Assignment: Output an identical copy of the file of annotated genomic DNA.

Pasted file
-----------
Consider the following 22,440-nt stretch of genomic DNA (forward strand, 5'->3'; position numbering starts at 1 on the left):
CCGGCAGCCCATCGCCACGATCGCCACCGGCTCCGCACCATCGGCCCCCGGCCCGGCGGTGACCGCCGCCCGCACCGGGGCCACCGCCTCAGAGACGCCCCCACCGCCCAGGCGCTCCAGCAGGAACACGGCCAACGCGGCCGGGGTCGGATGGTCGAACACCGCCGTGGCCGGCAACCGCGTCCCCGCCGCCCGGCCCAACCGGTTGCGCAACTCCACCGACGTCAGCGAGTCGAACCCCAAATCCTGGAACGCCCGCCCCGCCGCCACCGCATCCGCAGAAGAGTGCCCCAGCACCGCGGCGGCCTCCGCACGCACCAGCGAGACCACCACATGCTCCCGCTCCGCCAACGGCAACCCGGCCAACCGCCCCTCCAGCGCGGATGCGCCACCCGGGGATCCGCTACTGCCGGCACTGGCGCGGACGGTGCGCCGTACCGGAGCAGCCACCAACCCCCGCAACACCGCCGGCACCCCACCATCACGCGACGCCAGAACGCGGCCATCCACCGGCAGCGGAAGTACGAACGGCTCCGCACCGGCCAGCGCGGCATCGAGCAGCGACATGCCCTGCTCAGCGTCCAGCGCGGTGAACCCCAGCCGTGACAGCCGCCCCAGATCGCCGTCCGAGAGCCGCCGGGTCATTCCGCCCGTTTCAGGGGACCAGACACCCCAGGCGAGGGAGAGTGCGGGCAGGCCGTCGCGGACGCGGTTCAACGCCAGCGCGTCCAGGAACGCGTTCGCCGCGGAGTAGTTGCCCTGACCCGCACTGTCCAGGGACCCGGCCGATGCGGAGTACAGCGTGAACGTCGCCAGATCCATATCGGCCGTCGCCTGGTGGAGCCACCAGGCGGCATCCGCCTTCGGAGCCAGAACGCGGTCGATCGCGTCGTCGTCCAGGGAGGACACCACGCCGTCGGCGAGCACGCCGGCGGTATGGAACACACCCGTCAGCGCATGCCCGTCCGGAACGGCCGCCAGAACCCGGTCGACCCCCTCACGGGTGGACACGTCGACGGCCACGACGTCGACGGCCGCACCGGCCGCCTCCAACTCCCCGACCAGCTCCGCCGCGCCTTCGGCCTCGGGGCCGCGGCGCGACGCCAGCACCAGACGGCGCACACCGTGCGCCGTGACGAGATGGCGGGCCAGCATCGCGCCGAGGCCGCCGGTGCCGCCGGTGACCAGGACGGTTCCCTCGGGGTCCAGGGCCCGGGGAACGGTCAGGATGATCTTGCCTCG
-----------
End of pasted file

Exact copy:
Consider the following 22,440-nt stretch of genomic DNA (forward strand, 5'->3'; position numbering starts at 1 on the left):
CCGGCAGCCCATCGCCACGATCGCCACCGGCTCCGCACCATCGGCCCCCGGCCCGGCGGTGACCGCCGCCCGCACCGGGGCCACCGCCTCAGAGACGCCCCCACCGCCCAGGCGCTCCAGCAGGAACACGGCCAACGCGGCCGGGGTCGGATGGTCGAACACCGCCGTGGCCGGCAACCGCGTCCCCGCCGCCCGGCCCAACCGGTTGCGCAACTCCACCGACGTCAGCGAGTCGAACCCCAAATCCTGGAACGCCCGCCCCGCCGCCACCGCATCCGCAGAAGAGTGCCCCAGCACCGCGGCGGCCTCCGCACGCACCAGCGAGACCACCACATGCTCCCGCTCCGCCAACGGCAACCCGGCCAACCGCCCCTCCAGCGCGGATGCGCCACCCGGGGATCCGCTACTGCCGGCACTGGCGCGGACGGTGCGCCGTACCGGAGCAGCCACCAACCCCCGCAACACCGCCGGCACCCCACCATCACGCGACGCCAGAACGCGGCCATCCACCGGCAGCGGAAGTACGAACGGCTCCGCACCGGCCAGCGCGGCATCGAGCAGCGACATGCCCTGCTCAGCGTCCAGCGCGGTGAACCCCAGCCGTGACAGCCGCCCCAGATCGCCGTCCGAGAGCCGCCGGGTCATTCCGCCCGTTTCAGGGGACCAGACACCCCAGGCGAGGGAGAGTGCGGGCAGGCCGTCGCGGACGCGGTTCAACGCCAGCGCGTCCAGGAACGCGTTCGCCGCGGAGTAGTTGCCCTGACCCGCACTGTCCAGGGACCCGGCCGATGCGGAGTACAGCGTGAACGTCGCCAGATCCATATCGGCCGTCGCCTGGTGGAGCCACCAGGCGGCATCCGCCTTCGGAGCCAGAACGCGGTCGATCGCGTCGTCGTCCAGGGAGGACACCACGCCGTCGGCGAGCACGCCGGCGGTATGGAACACACCCGTCAGCGCATGCCCGTCCGGAACGGCCGCCAGAACCCGGTCGACCCCCTCACGGGTGGACACGTCGACGGCCACGACGTCGACGGCCGCACCGGCCGCCTCCAACTCCCCGACCAGCTCCGCCGCGCCTTCGGCCTCGGGGCCGCGGCGCGACGCCAGCACCAGACGGCGCACACCGTGCGCCGTGACGAGATGGCGGGCCAGCATCGCGCCGAGGCCGCCGGTGCCGCCGGTGACCAGGACGGTTCCCTCGGGGTCCAGGGCCCGGGGAACGGTCAGGATGATCTTGCCTCG